Over at The Monkey Cage, Elizabeth Suhay wrote some much needed perspective, Comment Threads Are Messy, but so Is Democracy. There has been a push in a lot of quarters to get rid of user comments. It is understandable. A lot of commenters are repellent. But I think it’s a major mistake. What’s more, I think it reflects a kind of desire on the part of content providers to go back to the old days when they could sift through the letters and publish the ones that they wanted. It’s about control, and it doesn’t speak well of those who push it.
Some time back, the excellent blog The Incidental Economist stopped allowing comments. Now they treat their users the same way that magazines used to. If you have a comment, email them and if they think you are worthy, they will add the comment. In addition to the “Moses coming down Mount Sinai” arrogance of such a policy, it just isn’t practical. A few years back, I emailed one of their writers about the statistics in one of his articles. He took over a month to get back to me. But even if the response was timely, it would take at least a day before such comments would be posted — long after most people had read the article.
This approach also eliminates the possibility of what I consider the best part of comments: conversations. Comments to articles often end up being even more interesting than the articles themselves. They also make the readers more engaged with the material. There is no doubt that The Incidental Economist is no longer as exciting as it was when it had comments. Look at Eschaton: it is little but comments and is one of the most vibrant websites around.
Getting rid of comments strikes me as an overreaction to a problem. Sure, there are jerks who post comments. But the numbers are small. Suhay reported on some of her own research that found that “clearly disrespectful” comments only made up 10% of those found on sites like Daily Kos and only 4% of comments on sites like The New York Times. And for that, people want to get rid of all the good that comes from comments? That strikes me as, “Letting the terrorists win!”
What I think is going on is that content providers are thinking of what they do from their own perspective and not from that of their users (ie, customers). In fact, another article in The Monkey Cage found that comments make people trust articles less. The article concluded “news outlets that care about their reputations (including The Monkey Cage) should shut down their comments sections.” That shocks me. That’s such an authoritarian thought. Obviously, when a bunch of people openly debate an article, it is going to make that article seem less authoritative. And by and large that’s a good thing!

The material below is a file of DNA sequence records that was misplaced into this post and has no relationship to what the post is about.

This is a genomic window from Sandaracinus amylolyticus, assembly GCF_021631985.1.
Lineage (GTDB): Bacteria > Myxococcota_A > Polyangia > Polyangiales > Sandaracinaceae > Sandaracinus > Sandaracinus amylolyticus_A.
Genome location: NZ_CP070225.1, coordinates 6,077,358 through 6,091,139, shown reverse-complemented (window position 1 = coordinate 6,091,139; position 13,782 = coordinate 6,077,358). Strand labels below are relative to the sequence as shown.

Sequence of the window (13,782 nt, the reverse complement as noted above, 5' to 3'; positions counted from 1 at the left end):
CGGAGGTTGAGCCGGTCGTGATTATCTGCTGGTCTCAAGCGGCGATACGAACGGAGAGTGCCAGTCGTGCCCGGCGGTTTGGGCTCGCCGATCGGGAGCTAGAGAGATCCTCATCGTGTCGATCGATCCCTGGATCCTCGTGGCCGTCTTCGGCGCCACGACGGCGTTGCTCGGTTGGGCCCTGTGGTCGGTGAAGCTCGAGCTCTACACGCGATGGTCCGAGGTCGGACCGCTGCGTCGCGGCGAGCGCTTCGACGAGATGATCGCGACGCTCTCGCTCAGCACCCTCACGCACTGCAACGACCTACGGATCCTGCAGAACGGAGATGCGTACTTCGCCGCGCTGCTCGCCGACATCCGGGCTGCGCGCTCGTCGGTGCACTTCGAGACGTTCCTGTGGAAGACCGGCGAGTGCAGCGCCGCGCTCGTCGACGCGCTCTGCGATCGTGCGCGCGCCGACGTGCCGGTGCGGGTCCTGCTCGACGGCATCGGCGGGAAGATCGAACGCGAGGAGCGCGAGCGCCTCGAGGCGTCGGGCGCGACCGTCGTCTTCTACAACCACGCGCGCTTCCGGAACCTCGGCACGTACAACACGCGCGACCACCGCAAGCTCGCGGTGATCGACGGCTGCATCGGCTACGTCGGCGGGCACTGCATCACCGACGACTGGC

Under most circumstances, I don’t read comment threads. I have my own blog; if I want to comment, I will write an article. But I do find comments useful. If an article strikes me as using questionable logic or facts, reading the comments can be really helpful in corroborating or diffusing the article. And that’s especially true in reading about specialized subjects like economics. The comments are often of shockingly high value.
But I get it. Before moving to WordPress, despite my automatic filtering, I still had to manually remove a great deal of spam. Also, I had to explicitly approve all comments — even people who had commented before. But given all that is done by using free software, I don’t have any sympathy for far more successful blogs on this issue. And it is annoying to get certain kinds of comments. Personally, I don’t mind people yelling at me. The one thing that does bug me is when someone yells at me without having read (or understood, at least) the article I wrote. (Here’s my favorite example: Two Thoughts on Lars and the Real Girl.)
Ultimately, the push to destroy comments is just about the desire to control. I do understand why the folks at The Incidental Economist and Hullabaloo just wouldn’t want to deal with it. They can be forgiven. I think it is wrong to even discuss it at The Washington Post. But above all, it is dismissive of your readership.